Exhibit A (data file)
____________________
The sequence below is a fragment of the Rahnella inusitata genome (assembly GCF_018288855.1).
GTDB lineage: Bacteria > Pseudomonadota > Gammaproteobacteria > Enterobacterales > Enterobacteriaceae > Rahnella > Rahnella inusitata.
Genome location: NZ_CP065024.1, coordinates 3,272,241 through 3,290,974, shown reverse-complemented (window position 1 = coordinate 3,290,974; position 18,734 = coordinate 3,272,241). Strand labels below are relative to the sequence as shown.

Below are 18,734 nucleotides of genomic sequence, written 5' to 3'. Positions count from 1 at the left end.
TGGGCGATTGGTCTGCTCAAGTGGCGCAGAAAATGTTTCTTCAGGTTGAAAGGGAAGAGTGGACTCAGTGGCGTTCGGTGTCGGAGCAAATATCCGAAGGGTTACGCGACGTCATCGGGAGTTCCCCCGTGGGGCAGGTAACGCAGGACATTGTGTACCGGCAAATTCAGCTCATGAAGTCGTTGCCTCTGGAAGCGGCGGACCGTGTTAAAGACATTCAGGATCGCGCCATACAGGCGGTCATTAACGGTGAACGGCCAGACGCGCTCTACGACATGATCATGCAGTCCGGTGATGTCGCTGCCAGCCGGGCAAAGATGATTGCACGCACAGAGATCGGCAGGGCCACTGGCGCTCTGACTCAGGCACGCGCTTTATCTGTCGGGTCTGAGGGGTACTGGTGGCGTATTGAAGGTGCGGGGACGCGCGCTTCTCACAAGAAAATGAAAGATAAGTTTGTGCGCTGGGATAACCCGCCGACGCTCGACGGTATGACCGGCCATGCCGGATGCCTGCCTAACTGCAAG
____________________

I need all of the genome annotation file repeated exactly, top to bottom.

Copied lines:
The sequence below is a fragment of the Rahnella inusitata genome (assembly GCF_018288855.1).
GTDB lineage: Bacteria > Pseudomonadota > Gammaproteobacteria > Enterobacterales > Enterobacteriaceae > Rahnella > Rahnella inusitata.
Genome location: NZ_CP065024.1, coordinates 3,272,241 through 3,290,974, shown reverse-complemented (window position 1 = coordinate 3,290,974; position 18,734 = coordinate 3,272,241). Strand labels below are relative to the sequence as shown.

Below are 18,734 nucleotides of genomic sequence, written 5' to 3'. Positions count from 1 at the left end.
TGGGCGATTGGTCTGCTCAAGTGGCGCAGAAAATGTTTCTTCAGGTTGAAAGGGAAGAGTGGACTCAGTGGCGTTCGGTGTCGGAGCAAATATCCGAAGGGTTACGCGACGTCATCGGGAGTTCCCCCGTGGGGCAGGTAACGCAGGACATTGTGTACCGGCAAATTCAGCTCATGAAGTCGTTGCCTCTGGAAGCGGCGGACCGTGTTAAAGACATTCAGGATCGCGCCATACAGGCGGTCATTAACGGTGAACGGCCAGACGCGCTCTACGACATGATCATGCAGTCCGGTGATGTCGCTGCCAGCCGGGCAAAGATGATTGCACGCACAGAGATCGGCAGGGCCACTGGCGCTCTGACTCAGGCACGCGCTTTATCTGTCGGGTCTGAGGGGTACTGGTGGCGTATTGAAGGTGCGGGGACGCGCGCTTCTCACAAGAAAATGAAAGATAAGTTTGTGCGCTGGGATAACCCGCCGACGCTCGACGGTATGACCGGCCATGCCGGATGCCTGCCTAACTGCAAG